The Environmental Protection Agency has offered new options for controlling toxic air pollution from petroleum refineries. EPA estimates that its supplemental proposed rule, announced on Oct. 30, will cut 2,250 tons of such emissions a year.
The supplemental notice follows a proposal that EPA issued In August 2007, which would amend 1995 air-toxics standards at refineries in accordance with Clean Air Act provisions for residual risk and an eight-year technology review.
The new supplemental proposal calls for some storage tanks at petroleum refineries to meet regulations that EPA imposed in 1999. It also updates standards for maximum achievable control technology [MACT] at cooling towers. In addition, it would redefine “leak” and change leak-detection requirements and repair programs.
Industry officials at ENR press time were reviewing EPA’s latest proposal. “At this point...we haven’t had sufficient time to assess the impacts of the changes in this rule compared to the  proposed rule,” says Matt Todd, American Petroleum Institute associate for regulatory and scientific affairs. API had supported no further action on EPA’s 2007 proposal after EPA found the level of risk in the current air-toxics rule to be acceptable. In its comments filed last December, API said, “EPA’s risk analysis demonstrates that the public is already protected with an ample margin of safety and that refineries pose little risk to the public.”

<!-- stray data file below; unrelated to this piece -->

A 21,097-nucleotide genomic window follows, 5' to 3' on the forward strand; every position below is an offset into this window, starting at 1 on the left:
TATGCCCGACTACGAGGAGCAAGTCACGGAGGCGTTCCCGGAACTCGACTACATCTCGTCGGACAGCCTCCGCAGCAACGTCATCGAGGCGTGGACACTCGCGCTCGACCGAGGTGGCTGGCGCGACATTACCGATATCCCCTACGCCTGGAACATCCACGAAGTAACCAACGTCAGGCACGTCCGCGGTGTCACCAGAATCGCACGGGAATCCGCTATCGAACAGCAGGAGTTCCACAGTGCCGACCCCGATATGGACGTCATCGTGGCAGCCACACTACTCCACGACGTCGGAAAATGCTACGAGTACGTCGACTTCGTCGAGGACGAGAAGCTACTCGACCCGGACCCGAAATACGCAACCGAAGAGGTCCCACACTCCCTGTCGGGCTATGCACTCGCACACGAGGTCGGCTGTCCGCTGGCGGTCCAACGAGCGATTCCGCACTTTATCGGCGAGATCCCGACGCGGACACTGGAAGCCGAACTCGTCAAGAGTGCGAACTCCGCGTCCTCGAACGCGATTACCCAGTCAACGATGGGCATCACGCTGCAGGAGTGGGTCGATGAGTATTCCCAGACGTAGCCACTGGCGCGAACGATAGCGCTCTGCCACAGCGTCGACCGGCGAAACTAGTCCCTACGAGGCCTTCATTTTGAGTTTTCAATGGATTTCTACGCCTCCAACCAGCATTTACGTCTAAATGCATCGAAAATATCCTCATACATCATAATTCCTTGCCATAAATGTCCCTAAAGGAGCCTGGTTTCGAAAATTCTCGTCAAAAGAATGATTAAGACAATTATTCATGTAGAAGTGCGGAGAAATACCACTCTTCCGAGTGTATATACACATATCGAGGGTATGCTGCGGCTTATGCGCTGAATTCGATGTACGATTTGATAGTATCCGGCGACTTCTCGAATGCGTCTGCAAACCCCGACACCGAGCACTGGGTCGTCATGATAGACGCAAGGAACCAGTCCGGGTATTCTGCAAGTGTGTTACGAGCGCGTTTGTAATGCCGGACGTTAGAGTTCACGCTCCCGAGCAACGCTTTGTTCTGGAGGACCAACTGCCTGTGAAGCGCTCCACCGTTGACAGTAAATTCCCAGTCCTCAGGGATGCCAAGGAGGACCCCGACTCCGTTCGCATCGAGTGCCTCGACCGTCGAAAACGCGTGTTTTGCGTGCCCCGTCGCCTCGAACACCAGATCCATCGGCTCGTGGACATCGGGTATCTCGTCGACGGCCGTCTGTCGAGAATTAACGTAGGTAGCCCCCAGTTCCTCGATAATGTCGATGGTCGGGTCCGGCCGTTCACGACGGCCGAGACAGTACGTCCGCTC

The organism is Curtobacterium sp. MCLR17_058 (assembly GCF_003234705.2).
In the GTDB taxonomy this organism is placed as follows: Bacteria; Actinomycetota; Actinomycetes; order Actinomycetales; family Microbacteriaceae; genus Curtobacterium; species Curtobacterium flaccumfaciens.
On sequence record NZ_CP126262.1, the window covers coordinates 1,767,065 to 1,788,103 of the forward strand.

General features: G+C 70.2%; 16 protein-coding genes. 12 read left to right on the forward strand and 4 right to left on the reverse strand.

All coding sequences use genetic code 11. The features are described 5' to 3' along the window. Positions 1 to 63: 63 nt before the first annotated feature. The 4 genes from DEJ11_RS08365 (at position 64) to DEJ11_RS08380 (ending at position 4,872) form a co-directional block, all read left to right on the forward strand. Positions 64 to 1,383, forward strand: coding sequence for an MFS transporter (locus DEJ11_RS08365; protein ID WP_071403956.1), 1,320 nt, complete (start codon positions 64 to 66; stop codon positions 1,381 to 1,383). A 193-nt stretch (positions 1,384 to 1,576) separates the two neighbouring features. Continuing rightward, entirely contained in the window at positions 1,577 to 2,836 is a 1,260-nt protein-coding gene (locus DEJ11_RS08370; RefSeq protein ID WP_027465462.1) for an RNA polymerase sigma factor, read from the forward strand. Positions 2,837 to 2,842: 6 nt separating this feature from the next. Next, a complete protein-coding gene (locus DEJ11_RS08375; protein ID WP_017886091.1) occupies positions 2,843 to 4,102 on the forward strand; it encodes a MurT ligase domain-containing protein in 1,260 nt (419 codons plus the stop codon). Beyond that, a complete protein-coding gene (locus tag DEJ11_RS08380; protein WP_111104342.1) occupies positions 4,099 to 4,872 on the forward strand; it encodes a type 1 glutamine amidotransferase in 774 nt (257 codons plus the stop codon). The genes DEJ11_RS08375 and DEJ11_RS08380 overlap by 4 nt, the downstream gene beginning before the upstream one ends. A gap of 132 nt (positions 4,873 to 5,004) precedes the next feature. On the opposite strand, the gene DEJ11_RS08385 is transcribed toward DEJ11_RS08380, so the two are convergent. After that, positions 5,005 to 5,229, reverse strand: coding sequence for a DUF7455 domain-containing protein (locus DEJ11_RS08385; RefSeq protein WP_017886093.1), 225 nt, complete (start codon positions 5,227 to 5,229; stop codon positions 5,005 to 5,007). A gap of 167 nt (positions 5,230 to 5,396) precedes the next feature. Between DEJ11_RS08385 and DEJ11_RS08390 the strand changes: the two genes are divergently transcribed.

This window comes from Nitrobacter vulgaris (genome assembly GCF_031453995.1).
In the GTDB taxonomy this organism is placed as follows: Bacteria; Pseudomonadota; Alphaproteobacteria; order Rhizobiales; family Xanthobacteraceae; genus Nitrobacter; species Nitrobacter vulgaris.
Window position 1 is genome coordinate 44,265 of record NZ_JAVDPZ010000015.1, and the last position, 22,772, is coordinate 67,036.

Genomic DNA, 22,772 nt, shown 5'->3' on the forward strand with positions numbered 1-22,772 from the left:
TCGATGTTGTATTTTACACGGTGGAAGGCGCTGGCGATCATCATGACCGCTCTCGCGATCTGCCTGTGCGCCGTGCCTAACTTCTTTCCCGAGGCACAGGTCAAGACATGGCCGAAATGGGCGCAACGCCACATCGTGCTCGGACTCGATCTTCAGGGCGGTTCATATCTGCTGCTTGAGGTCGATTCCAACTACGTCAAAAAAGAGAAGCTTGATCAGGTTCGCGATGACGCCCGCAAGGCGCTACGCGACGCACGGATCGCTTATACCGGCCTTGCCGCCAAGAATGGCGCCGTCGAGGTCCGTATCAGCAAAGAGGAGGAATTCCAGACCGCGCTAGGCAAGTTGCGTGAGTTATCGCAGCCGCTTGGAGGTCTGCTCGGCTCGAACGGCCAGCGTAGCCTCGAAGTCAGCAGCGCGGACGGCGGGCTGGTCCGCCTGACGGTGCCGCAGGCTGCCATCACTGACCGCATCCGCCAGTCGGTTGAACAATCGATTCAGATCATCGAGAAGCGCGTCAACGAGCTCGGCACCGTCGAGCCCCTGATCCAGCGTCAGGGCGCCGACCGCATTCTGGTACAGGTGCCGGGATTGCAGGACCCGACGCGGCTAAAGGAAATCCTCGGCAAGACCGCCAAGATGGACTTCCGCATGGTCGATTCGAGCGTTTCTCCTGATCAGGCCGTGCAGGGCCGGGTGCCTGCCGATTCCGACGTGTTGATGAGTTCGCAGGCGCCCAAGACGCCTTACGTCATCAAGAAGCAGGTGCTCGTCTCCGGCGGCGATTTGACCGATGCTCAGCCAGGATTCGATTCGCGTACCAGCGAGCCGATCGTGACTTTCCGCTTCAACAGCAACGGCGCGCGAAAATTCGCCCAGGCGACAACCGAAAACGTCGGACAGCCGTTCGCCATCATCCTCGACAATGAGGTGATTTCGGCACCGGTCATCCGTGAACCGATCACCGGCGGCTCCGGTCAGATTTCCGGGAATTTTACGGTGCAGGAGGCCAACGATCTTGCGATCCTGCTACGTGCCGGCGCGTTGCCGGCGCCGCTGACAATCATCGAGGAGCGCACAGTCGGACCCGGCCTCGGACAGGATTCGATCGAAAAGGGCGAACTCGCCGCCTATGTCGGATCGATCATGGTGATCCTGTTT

EPA said its analysis of emissions from petroleum refineries under the 1995 rule found “the level of risk in the current refinery rule to be acceptable.” For exposed populations, EPA said it found total annual cancer cases would be one in every 20 years and the highest maximum individual lifetime cancer risk at all refineries was 30 in 1 million.
Environmental groups, however, find the new proposal lacking. Eric Schaeffer, a former EPA official and now executive director of the Environmental Integrity Project, says, “We think the agency consistently and stubbornly underestimates the risks associated with these problems.” The group says the latest MACT provision does not do enough to protect public health. A 45-day comment period on the new proposal will begin after it is published in the Federal Register